Allergic conjunctivitis is the inflammation of the eyelid caused by an allergic reaction to substances like pollen or mold spores. When exposed to these allergens, your eyes may become red, itchy, and watery, as these are the most common symptoms.
Conjunctiva, the membrane on the inside of your eyelid that covers your eyeball, is susceptible to irritation from allergens, especially during hay fever season. Irritation from allergens is what directly causes conjunctivitis to occur.
What are the Different Types of Allergic Conjunctivitis?
There are two main types of conjunctivitis, and they are very different from one another:
Acute conjunctivitis is a short-term condition that is more common during allergy season. Your eyelids suddenly swell, itch, and burn. You may also have a runny nose as another symptom of acute conjunctivitis.
Chronic conjunctivitis is less common and can occur year-round. Like food, dust, and animal dander, it’s a milder response to allergens. Itchy eyes and light sensitivity are common symptoms of chronic conjunctivitis.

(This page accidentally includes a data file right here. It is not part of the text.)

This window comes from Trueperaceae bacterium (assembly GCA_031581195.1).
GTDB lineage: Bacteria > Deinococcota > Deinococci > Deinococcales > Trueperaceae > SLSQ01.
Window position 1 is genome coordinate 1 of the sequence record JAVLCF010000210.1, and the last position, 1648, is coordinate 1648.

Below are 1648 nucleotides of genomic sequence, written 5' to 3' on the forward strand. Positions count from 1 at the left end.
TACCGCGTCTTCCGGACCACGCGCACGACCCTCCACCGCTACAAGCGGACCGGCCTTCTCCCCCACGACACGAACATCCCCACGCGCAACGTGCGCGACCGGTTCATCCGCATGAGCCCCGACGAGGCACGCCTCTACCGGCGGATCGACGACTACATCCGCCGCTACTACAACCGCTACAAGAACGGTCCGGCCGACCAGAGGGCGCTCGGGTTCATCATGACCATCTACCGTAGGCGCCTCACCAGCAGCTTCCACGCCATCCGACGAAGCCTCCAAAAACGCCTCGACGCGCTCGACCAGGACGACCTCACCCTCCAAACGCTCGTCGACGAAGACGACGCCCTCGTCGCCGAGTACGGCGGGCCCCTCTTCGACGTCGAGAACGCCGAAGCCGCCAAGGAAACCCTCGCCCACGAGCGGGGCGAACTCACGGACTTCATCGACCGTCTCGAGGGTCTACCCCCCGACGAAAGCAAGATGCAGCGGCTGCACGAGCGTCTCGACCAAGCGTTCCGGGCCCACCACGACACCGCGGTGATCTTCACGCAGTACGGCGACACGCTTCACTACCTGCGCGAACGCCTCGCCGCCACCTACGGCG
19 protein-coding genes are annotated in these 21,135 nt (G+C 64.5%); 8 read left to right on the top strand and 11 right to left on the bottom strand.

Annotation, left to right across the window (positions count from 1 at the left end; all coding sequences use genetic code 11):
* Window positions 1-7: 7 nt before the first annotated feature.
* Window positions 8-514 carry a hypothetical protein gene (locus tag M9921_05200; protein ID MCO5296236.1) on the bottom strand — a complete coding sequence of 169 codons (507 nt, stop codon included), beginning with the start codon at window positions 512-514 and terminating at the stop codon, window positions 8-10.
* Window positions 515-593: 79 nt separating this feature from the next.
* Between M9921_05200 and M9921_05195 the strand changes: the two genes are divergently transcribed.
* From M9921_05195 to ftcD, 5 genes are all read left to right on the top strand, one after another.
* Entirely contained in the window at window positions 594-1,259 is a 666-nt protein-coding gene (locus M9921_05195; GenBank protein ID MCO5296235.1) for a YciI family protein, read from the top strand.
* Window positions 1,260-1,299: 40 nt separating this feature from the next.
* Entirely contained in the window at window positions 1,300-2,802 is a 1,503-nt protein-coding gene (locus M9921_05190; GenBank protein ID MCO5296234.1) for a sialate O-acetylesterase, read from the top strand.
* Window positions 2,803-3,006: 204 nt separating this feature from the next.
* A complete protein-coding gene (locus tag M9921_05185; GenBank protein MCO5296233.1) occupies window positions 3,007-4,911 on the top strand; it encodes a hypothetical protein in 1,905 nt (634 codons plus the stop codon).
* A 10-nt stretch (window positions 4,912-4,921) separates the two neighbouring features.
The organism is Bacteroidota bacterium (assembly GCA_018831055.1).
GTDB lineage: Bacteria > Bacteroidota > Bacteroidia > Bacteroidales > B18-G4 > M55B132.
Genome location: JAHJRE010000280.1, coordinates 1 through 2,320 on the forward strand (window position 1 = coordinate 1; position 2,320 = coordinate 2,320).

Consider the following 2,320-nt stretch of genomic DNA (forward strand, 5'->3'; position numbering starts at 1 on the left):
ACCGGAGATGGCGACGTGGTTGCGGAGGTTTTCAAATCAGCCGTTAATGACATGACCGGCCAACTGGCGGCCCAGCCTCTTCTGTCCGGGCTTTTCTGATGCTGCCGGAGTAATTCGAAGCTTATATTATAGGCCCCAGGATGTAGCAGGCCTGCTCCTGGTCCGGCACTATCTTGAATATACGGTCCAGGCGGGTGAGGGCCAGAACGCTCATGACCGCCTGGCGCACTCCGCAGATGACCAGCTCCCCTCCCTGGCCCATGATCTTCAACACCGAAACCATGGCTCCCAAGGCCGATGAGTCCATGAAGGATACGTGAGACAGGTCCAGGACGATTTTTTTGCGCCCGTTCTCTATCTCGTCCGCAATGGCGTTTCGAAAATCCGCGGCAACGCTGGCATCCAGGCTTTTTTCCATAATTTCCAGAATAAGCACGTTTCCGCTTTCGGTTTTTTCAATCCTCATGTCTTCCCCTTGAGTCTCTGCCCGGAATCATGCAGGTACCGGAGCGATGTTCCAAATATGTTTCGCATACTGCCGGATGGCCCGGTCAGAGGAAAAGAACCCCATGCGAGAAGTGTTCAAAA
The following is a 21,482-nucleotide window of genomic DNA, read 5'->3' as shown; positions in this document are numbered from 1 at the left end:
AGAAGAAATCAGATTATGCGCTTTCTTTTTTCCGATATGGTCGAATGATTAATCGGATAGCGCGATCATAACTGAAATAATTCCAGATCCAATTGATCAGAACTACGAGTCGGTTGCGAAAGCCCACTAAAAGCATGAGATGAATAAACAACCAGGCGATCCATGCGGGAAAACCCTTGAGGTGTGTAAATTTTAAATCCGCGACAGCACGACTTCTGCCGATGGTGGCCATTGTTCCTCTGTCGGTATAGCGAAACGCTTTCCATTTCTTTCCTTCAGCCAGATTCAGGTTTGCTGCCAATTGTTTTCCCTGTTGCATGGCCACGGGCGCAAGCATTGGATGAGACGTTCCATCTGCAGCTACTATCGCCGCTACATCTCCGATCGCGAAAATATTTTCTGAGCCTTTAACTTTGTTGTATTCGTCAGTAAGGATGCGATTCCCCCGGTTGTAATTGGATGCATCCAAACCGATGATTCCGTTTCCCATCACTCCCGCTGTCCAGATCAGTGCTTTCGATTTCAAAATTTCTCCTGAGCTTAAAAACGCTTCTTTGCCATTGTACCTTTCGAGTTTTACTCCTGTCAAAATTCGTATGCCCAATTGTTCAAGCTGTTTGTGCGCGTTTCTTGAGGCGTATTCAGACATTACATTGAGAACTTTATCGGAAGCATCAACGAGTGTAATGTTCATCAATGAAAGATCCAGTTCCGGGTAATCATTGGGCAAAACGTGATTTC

What Causes Allergic Conjunctivitis?
Allergic Conjunctivitis is experienced when the body tries to defend itself from threats, such as mold spores and animal dander, histamine, potent chemicals and other allergens. Conjunctivitis is the bodies natural response while fighting off foreign invaders.
How is Allergic Conjunctivitis diagnosed?
The tests used to diagnose allergic conjunctivitis include:
- Allergy skin test– A test that exposes your skin to different allergens; your skin’s reaction to the allergens are examined by a physician to determine your body’s allergic reaction to specific allergens.
- Blood test- if your doctor wants to know if your body is producing proteins or antibodies to protect itself from allergens, this test is recommended.
- Eosinophils are white blood cells that become activated when you have allergies. A scraping of your conjunctival tissue may be in order to examine your white blood cells.
How is Allergic Conjunctivitis treated?
This condition can be treated with medications, which may include anti-inflammatory eye drops and the over-the-counter antihistamine.